Ballistocardiogram (BCG)

Ballistocardiogram measures the movements of the body which are caused by the hifts in the center of  mass of the blood and to a lesser extent of the heart [1]. The first BCG recording was  published  in 1877 but the modern ballistocardiography in considered to have begun  in 1936 by Isaac Starr when he built a new type of bed BCG measurement  device. Since then various type of bed and chair type BCG measurement devices have been constructed. A lot of scientific work was done around BCG in 1940-1975 but some of it was performed without proper knowledge of physiology and physics which gave a somewhat questionable reputation to BCG . As the recording and particularly the understanding of the electrocardiography, ECG improved and ECG had a better specificity, the use of BCG decreased dramaticalyy in the 1970'ies. BCG and related studies are nowadays practiced in the research community surrounding the Cardiovascular System Dynamics Society (CSDS). Improved sensor technology has attracted more interest in BCG in recent years.

BCG waveform
In the early days the measurement devices measured so-called displacement BCG and sometimes velocity BCG, its first derivative. Nowadays the equipment usually measure the acceleration BCG which is the second derivative of displacement BCG. This is so, because the modern sensors for BCG measure force which is mass times acceleration. The theoretical BCG waveform can seen in Figure 1 and its prctical  counterpart in Figure 2. Smith recommends that the filters in the measurement process should have a pass band of 0.3-50 Hz [1}, but practically all power in the signal is below 20 Hz and at 0.5 Hz one still records quite a lot of respiratory components.

Theoretical BCG waveform
Figure 1. A theoretical BCG waveform and its components. The extrema of the BCG waveform are denoted with letters F, G, H, I, J, K, L, M and N. The waves are divided in three groups: pre-ejection (FGH), ejection (IJK) and diastolic (LMN). The R-spikeof the ECG can give timing reference.
Practical BCG waveform and related signals
Figure 2. A practical BCG waveform and some othe signals for comparison. From top to bottom: Impedance cardiography, electrocardiography, BCG measured from a flat sensor in a seat of a chair and a BCG measured from the back of the chair. In this measurement the subject is breathing normally and this introduces the slow fluctuation to the baseline of particularly the back BCG signal.
Interpretation of BCG
Several ways to analyse the BCG waveform have been presented in the literature. One of the most well-known methods to analyse the wvaform is by  Isaac Starr in 1966 [2]. Starr classifies the BCG into four groups, I-IV based on a recording of one complete respiratory cycle. Group I consists of  normal subjects with a steady train of basic BCG waveform patterns. In group II a minority of the BCG waves are abnormal. The majority of the BCG waves are abnormal in group III. In group IV, the BCG waveforms are so disorganized that the positions of the major BCG waveform components cannot be identified properly. Experts can see the signs of certain pathologies by simply examining the BCG recordings visually. E.g. idiopathic hypertrophic subaortic stenosis [3-6]  produces visually distinguishable patterns. BCG offers also good perspectives for application in preventive medicine, particularly in the early detection of coronary heart disease [7].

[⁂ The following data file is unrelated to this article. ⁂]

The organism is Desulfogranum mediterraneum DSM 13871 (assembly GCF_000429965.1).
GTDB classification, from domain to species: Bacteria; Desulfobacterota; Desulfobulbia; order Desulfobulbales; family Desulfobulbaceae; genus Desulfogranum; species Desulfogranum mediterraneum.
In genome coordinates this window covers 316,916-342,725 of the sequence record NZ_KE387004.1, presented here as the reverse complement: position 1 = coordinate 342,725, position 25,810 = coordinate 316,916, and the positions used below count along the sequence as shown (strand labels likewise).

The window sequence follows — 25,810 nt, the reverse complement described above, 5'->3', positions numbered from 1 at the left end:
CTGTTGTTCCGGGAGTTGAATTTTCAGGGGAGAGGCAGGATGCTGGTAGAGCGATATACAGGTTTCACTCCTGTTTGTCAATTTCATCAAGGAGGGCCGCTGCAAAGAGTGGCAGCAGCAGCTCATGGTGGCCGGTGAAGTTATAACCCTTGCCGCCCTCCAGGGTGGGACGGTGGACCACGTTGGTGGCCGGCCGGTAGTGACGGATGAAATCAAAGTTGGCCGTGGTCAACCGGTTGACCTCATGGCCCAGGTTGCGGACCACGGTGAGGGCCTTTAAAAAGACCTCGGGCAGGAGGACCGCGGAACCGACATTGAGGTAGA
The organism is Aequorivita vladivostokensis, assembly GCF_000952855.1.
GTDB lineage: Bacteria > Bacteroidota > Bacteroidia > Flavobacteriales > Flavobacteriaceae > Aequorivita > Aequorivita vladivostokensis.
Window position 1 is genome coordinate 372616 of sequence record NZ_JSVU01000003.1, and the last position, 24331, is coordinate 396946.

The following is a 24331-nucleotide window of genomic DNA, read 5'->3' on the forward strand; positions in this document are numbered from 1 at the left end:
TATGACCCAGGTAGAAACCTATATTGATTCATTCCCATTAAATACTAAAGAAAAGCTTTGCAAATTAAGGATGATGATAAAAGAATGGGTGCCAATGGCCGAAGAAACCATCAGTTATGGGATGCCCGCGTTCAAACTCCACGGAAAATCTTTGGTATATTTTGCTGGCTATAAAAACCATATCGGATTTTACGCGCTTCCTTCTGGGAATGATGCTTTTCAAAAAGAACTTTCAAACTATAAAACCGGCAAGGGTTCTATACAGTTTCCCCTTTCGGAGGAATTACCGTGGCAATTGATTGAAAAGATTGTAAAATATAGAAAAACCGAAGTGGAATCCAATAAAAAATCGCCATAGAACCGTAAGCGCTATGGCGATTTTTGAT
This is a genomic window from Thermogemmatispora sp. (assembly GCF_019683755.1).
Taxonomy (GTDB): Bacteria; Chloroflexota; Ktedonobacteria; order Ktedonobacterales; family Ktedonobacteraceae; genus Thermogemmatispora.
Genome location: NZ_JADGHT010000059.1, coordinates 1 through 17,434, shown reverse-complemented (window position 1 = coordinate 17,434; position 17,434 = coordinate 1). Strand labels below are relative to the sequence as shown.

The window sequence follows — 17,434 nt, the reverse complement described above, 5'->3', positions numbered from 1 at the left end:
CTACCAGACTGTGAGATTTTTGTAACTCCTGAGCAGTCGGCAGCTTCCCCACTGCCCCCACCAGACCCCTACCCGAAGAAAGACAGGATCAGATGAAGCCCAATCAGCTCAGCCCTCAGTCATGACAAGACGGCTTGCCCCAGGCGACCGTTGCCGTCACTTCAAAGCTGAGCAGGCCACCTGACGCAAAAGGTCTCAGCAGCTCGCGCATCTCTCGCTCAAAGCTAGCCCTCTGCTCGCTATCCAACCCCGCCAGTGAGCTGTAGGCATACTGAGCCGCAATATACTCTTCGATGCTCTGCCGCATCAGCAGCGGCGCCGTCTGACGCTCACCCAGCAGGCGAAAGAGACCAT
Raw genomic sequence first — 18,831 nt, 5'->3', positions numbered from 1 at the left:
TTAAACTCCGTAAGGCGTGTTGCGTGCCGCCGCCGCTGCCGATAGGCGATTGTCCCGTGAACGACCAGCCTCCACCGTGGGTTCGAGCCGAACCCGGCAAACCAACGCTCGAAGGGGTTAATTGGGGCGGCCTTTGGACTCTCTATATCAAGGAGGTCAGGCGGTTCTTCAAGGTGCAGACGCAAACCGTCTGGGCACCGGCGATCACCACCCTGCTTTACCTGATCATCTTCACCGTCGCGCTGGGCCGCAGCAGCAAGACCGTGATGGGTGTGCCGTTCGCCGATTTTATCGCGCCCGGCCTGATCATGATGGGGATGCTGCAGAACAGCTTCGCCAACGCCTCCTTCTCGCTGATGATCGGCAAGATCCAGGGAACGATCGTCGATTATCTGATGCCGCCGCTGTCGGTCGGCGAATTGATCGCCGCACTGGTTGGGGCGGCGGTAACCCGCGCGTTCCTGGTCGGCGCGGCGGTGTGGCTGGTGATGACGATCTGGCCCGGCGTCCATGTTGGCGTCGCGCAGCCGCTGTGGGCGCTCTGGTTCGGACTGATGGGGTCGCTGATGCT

BCG can also be analysed quantitatively by measuring the amplitudes, time intervals, slopes etc. of the BCG waveforms. When interpreting the results the fact that the BCG amplitudes decrease with age must be taken into account.  Perhaps the most studied amplitude measure is the I-J amplitude. The later amplitudes are less robust measures as their amplitude is smaller and thus more subject to background and other variations. The I and IJ amplitudes have been mentioned to be useful for detecting subclinical and early abnormalities in large populations, in testing effects of drugs and other therapy, in evaluating certain diseases such as aortic valvular disease, in detecting the presence of coronary artery disease, and in predicting life expectancy [1]. The time intervals of the waveforms are sometimes studied, as well. These can be measured, e.g. with reference to the R-spike of the ECG.
[1] Smith N.T., Ballistocardiography in Weissler A.M. (Ed.),  Noninvasive cardiology. Grune & Stratto, New York, USA, 1974.
[2] Starr I., Proc. First Congress Ballistocardiography and Cardiovascular Dynamics, Amsterdam, Karger; New York, USA, pp. 7-20, 1966.
[3] Jackson D.H., Eddleman E.E. Jr., Bancroft W.H. Jr., et al., Ballistocardiographic and angiographic correlative study in idiopathic hypertrophic subaortic stenosis. Bibl. Cardiol., Vol. 27, pp. 14-20, 1971.
[4] Deuchar D.C., Some further observations on the ballistocardiogram in aortic valve disease. Proc. 3rd European Symp. Ballistocardiography, Rochet, Brussels, pp. 225-233, 1962.
[5] Elsbach H., Rodrico F.A., Westerhof N., The ultralow frequency ballistocardiogram in muscular subaortic stenosis. In Knoop A.A. (Ed.), Ballistocardiography and Cardiovascular Dyanmics, Basel Karger, pp. 26-30, 1966.
[6] Elsbach H., Rodrico F.A., Verbiest E., Further observations on the ballistocardiogram in hypertrophic cardiomyopathy. Bibl. Cardiol., Vol. 21, pp. 125-129, 1968.
[7] Goedhard W.J. Ballistocardiography: past, present and future. Bibl. Cardiol. Vol. 37, pp. 27-45, 1979.
Alpo Värri 26.8.2008